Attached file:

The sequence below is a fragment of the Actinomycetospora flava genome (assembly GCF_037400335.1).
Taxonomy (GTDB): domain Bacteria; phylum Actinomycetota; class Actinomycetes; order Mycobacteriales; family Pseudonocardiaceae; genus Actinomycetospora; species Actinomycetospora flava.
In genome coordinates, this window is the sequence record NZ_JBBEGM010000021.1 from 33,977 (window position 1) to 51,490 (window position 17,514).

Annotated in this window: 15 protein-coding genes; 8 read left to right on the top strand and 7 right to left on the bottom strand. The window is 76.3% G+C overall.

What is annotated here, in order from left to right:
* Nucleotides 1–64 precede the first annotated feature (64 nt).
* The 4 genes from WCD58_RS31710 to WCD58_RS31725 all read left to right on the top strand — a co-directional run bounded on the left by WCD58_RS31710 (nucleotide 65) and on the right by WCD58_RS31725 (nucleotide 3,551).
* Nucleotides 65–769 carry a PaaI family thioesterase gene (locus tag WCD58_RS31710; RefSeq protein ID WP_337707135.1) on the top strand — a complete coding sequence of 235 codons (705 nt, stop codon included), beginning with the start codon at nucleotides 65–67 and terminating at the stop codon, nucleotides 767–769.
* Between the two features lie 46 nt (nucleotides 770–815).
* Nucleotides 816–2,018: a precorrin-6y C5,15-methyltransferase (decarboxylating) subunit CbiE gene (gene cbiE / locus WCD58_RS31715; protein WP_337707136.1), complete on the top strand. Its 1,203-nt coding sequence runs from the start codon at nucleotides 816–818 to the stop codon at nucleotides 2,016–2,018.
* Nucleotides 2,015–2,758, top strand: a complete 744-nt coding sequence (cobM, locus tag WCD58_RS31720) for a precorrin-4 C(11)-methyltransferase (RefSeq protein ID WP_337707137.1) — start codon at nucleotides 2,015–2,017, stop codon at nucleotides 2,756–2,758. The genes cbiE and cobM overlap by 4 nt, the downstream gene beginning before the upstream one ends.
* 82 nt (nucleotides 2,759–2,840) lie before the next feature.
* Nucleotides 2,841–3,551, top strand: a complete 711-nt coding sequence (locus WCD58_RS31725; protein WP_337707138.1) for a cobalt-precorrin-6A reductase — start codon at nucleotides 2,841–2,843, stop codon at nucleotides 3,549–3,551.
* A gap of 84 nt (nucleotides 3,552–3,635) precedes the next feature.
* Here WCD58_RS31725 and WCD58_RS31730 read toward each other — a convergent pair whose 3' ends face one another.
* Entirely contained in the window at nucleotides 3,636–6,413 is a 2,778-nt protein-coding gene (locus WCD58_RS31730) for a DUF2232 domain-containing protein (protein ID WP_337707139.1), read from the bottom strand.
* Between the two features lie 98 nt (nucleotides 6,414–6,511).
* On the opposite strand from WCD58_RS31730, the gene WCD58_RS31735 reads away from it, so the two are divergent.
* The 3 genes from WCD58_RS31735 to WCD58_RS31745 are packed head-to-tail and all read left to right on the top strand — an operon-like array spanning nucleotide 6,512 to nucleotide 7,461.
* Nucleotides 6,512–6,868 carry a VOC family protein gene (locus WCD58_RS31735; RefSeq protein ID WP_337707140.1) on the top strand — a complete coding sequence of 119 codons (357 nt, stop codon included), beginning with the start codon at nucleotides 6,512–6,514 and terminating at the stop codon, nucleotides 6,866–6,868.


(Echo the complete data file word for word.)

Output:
The sequence below is a fragment of the Actinomycetospora flava genome (assembly GCF_037400335.1).
Taxonomy (GTDB): domain Bacteria; phylum Actinomycetota; class Actinomycetes; order Mycobacteriales; family Pseudonocardiaceae; genus Actinomycetospora; species Actinomycetospora flava.
In genome coordinates, this window is the sequence record NZ_JBBEGM010000021.1 from 33,977 (window position 1) to 51,490 (window position 17,514).

Annotated in this window: 15 protein-coding genes; 8 read left to right on the top strand and 7 right to left on the bottom strand. The window is 76.3% G+C overall.

What is annotated here, in order from left to right:
* Nucleotides 1–64 precede the first annotated feature (64 nt).
* The 4 genes from WCD58_RS31710 to WCD58_RS31725 all read left to right on the top strand — a co-directional run bounded on the left by WCD58_RS31710 (nucleotide 65) and on the right by WCD58_RS31725 (nucleotide 3,551).
* Nucleotides 65–769 carry a PaaI family thioesterase gene (locus tag WCD58_RS31710; RefSeq protein ID WP_337707135.1) on the top strand — a complete coding sequence of 235 codons (705 nt, stop codon included), beginning with the start codon at nucleotides 65–67 and terminating at the stop codon, nucleotides 767–769.
* Between the two features lie 46 nt (nucleotides 770–815).
* Nucleotides 816–2,018: a precorrin-6y C5,15-methyltransferase (decarboxylating) subunit CbiE gene (gene cbiE / locus WCD58_RS31715; protein WP_337707136.1), complete on the top strand. Its 1,203-nt coding sequence runs from the start codon at nucleotides 816–818 to the stop codon at nucleotides 2,016–2,018.
* Nucleotides 2,015–2,758, top strand: a complete 744-nt coding sequence (cobM, locus tag WCD58_RS31720) for a precorrin-4 C(11)-methyltransferase (RefSeq protein ID WP_337707137.1) — start codon at nucleotides 2,015–2,017, stop codon at nucleotides 2,756–2,758. The genes cbiE and cobM overlap by 4 nt, the downstream gene beginning before the upstream one ends.
* 82 nt (nucleotides 2,759–2,840) lie before the next feature.
* Nucleotides 2,841–3,551, top strand: a complete 711-nt coding sequence (locus WCD58_RS31725; protein WP_337707138.1) for a cobalt-precorrin-6A reductase — start codon at nucleotides 2,841–2,843, stop codon at nucleotides 3,549–3,551.
* A gap of 84 nt (nucleotides 3,552–3,635) precedes the next feature.
* Here WCD58_RS31725 and WCD58_RS31730 read toward each other — a convergent pair whose 3' ends face one another.
* Entirely contained in the window at nucleotides 3,636–6,413 is a 2,778-nt protein-coding gene (locus WCD58_RS31730) for a DUF2232 domain-containing protein (protein ID WP_337707139.1), read from the bottom strand.
* Between the two features lie 98 nt (nucleotides 6,414–6,511).
* On the opposite strand from WCD58_RS31730, the gene WCD58_RS31735 reads away from it, so the two are divergent.
* The 3 genes from WCD58_RS31735 to WCD58_RS31745 are packed head-to-tail and all read left to right on the top strand — an operon-like array spanning nucleotide 6,512 to nucleotide 7,461.
* Nucleotides 6,512–6,868 carry a VOC family protein gene (locus WCD58_RS31735; RefSeq protein ID WP_337707140.1) on the top strand — a complete coding sequence of 119 codons (357 nt, stop codon included), beginning with the start codon at nucleotides 6,512–6,514 and terminating at the stop codon, nucleotides 6,866–6,868.